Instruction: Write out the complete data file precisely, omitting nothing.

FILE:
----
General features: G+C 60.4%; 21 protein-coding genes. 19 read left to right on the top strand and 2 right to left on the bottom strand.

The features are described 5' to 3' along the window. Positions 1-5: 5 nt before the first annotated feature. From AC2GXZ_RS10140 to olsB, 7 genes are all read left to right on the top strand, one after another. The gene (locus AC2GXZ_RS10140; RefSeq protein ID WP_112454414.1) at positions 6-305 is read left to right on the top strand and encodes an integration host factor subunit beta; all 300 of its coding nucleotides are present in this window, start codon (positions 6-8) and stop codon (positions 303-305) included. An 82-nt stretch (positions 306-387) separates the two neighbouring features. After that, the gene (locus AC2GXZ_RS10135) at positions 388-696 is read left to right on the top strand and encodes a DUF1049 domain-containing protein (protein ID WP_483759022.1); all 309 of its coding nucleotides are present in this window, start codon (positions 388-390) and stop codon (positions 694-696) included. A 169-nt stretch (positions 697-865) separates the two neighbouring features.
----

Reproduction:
General features: G+C 60.4%; 21 protein-coding genes. 19 read left to right on the top strand and 2 right to left on the bottom strand.

The features are described 5' to 3' along the window. Positions 1-5: 5 nt before the first annotated feature. From AC2GXZ_RS10140 to olsB, 7 genes are all read left to right on the top strand, one after another. The gene (locus AC2GXZ_RS10140; RefSeq protein ID WP_112454414.1) at positions 6-305 is read left to right on the top strand and encodes an integration host factor subunit beta; all 300 of its coding nucleotides are present in this window, start codon (positions 6-8) and stop codon (positions 303-305) included. An 82-nt stretch (positions 306-387) separates the two neighbouring features. After that, the gene (locus AC2GXZ_RS10135) at positions 388-696 is read left to right on the top strand and encodes a DUF1049 domain-containing protein (protein ID WP_483759022.1); all 309 of its coding nucleotides are present in this window, start codon (positions 388-390) and stop codon (positions 694-696) included. A 169-nt stretch (positions 697-865) separates the two neighbouring features.